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30 - 31 aug 2003



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On the following pages ŗre 4 letters that were found in Uncle Kristianís belongings after his death. All were written in Danish, of course, but Esther translated them into English so we could enjoy them. They really give a great insight into conditions in the U.S. in the early years at our parentsí lives here.

Some of Dadís expressions were hard to translate, so the language is sometimes awkward and disconnected, but I think Esther did a great job of keeping the ďflavorĒ at Dadís writing and portraying his thoughts accurately.


Selma, Nov. 30, 1925, Rte 1 Box 170


Dean Brother and Family,


How the inksplots must be sent to Denmark if they are to reach you in time for ďChristmas.Ē (Dad wrote Christmas purposely instead of Jul.) Donít you think itís a strange expression for ďJulĒ, but it is also surely some Christmas stuff they put on for Chnistmas over here. They donít understand how to celebrate Christmas here in America; but we will wish you a real festive Chnistmas to all at you there at home in Jesus name. It is sure so, that in the name of Jesus Ofering Bowl, all mother tongues melt, and we who are not ashamed of bieng Danish, will cel­ebrate Chnistmas here by ourselves.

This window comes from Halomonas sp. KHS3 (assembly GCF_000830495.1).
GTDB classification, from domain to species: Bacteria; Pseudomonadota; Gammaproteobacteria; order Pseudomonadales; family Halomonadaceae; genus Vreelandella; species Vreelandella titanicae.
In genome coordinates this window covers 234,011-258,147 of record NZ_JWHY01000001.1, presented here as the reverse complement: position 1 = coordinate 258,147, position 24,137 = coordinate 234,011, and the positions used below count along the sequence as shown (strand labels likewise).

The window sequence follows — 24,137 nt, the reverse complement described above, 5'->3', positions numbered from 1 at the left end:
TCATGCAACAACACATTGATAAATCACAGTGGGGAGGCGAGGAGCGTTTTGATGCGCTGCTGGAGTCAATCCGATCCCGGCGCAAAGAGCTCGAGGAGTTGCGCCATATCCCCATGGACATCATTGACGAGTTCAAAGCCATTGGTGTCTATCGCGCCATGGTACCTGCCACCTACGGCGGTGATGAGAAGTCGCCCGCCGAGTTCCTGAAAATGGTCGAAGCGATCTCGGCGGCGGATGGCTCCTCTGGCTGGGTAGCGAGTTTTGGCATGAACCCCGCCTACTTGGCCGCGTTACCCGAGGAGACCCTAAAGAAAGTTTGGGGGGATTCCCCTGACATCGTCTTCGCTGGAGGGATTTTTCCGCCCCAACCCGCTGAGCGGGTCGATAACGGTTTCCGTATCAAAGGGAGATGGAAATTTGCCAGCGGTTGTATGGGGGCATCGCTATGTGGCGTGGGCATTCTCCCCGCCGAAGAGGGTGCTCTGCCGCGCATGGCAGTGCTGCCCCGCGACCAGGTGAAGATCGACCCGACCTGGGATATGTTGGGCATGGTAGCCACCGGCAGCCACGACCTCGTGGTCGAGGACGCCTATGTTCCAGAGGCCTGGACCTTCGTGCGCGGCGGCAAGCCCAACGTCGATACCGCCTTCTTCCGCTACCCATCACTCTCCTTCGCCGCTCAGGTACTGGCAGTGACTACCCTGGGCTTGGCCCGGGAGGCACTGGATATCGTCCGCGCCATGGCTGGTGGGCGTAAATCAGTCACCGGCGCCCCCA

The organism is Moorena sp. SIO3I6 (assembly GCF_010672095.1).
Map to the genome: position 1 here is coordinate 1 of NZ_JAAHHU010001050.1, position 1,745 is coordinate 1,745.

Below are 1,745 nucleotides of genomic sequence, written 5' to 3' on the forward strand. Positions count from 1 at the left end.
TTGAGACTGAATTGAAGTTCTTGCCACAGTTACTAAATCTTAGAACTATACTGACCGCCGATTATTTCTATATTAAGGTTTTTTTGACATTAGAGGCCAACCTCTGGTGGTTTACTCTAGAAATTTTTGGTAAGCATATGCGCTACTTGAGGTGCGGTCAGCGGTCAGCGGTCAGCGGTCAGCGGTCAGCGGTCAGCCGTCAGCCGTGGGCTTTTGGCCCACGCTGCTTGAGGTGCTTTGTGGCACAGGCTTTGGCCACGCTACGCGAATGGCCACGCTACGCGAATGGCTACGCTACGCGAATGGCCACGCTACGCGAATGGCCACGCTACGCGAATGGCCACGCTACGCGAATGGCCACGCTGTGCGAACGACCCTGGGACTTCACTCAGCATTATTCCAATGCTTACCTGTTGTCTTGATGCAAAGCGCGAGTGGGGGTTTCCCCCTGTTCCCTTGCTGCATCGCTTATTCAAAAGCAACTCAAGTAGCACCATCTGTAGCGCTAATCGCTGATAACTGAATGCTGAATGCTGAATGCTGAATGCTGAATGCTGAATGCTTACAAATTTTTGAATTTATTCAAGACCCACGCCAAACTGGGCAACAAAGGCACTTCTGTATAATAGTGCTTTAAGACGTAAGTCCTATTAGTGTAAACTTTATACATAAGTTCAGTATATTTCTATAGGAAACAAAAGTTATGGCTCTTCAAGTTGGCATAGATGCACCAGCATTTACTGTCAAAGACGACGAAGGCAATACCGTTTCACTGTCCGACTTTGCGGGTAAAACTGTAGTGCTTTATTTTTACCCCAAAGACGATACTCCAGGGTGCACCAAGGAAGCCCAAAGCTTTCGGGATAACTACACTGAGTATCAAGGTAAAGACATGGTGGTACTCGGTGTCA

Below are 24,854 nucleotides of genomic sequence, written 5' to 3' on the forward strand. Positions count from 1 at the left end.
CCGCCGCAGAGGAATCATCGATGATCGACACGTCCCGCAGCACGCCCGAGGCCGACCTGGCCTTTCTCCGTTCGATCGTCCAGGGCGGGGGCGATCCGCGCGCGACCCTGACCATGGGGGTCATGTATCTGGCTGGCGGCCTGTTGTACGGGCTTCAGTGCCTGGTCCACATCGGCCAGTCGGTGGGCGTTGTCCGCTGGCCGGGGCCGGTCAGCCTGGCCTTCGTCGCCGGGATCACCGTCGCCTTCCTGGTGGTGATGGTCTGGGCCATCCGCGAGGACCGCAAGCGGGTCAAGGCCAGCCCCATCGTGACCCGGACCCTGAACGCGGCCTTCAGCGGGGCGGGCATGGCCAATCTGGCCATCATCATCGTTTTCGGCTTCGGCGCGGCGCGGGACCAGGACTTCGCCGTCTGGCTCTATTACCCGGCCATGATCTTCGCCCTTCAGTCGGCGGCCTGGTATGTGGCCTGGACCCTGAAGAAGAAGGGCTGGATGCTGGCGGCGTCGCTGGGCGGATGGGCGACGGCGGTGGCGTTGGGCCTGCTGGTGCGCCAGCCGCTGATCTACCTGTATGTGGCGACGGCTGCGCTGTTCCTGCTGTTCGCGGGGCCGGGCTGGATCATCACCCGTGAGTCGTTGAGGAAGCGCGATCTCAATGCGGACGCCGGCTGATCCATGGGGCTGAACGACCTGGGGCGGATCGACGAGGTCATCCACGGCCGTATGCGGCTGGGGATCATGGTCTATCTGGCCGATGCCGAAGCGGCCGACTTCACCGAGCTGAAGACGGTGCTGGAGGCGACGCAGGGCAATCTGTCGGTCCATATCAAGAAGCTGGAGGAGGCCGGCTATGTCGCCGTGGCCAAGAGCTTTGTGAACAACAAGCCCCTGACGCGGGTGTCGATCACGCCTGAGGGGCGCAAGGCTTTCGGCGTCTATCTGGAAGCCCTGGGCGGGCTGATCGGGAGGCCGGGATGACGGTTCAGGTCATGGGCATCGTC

Tell us something about Cailifornia? Yes, we got 18 ton raisins, which grossed us an income at $457 for the year. Dut at this all expenses must be covered in connection with farming. We produce hay here on our own place so that expense is out. Table grapes (Malagas) are not selling, so they ane still sitting on the vines, ca. 12 tons, 4 times bigger harvest than last year, but what good does that do. I feed the mules with them, but they canít stand them too well, and our caw slows down in milk production if we feed the grapes to her. At the same time, 100 lbs. at potatoes cost $5.00. What do you think the trade and shipping industries between countnies are dreaming of, if export and import in Denmark and Californiaís laws put obstacles in the way, so if a sailor and businessman will want to be millionaires, they only need to sail to L.A. or S.F. with a bange of patatoes and get grapes with them back next year in October, and their pension is secure. If I had the money, I would soon get that arrangedÖ 50 crowns for each ton of potatoes fill the barge full of grapes for 5 cents a pound. I wonder how long it would be before he would be sold out in Copenhagen, even it he gets 50 cents, 1000% freight and trade profit.